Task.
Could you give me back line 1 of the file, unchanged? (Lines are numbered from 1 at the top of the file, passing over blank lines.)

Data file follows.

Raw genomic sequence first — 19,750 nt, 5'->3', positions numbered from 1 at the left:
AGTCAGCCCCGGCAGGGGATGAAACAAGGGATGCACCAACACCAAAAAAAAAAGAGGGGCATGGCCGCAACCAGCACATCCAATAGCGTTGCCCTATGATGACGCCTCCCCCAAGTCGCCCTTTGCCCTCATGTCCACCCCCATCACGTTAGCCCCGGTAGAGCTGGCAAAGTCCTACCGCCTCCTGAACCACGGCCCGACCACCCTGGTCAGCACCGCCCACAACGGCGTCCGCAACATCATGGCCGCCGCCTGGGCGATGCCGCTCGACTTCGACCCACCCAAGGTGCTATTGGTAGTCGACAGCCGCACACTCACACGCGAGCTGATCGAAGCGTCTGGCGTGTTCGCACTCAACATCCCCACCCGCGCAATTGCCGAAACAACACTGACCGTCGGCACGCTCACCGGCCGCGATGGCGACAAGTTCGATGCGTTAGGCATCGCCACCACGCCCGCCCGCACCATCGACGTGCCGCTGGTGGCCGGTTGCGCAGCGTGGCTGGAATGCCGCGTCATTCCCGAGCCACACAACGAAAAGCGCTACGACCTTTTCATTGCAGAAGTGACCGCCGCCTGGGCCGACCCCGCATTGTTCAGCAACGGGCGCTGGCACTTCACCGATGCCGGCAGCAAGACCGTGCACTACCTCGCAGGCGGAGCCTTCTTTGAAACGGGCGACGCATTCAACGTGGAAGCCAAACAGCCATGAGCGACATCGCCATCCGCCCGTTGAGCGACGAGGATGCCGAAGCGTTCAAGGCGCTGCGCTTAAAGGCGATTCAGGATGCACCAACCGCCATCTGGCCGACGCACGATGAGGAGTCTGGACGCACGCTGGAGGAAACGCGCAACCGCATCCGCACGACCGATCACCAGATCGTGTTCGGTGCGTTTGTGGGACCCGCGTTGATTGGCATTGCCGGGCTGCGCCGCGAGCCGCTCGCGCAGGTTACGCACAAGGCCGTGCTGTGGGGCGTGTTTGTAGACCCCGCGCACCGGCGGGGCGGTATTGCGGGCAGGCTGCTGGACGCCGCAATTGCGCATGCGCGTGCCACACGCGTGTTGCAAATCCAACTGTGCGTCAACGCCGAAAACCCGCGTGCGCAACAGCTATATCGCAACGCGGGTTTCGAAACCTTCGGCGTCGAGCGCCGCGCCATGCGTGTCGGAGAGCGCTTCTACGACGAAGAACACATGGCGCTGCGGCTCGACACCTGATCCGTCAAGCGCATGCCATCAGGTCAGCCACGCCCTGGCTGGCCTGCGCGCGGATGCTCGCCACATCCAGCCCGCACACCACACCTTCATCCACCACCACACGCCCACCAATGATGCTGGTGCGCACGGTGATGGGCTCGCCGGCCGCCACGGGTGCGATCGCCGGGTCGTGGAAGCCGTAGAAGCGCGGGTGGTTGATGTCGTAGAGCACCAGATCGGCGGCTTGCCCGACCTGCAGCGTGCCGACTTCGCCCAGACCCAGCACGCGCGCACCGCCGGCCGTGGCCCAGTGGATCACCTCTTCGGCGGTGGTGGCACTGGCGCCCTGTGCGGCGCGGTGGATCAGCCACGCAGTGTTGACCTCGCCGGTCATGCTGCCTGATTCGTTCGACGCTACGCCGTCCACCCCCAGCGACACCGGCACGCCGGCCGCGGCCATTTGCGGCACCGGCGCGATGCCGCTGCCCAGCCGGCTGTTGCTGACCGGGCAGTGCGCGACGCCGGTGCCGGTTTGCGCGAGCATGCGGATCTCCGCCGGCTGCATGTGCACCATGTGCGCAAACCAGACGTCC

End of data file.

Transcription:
Raw genomic sequence first — 19,750 nt, 5'->3', positions numbered from 1 at the left: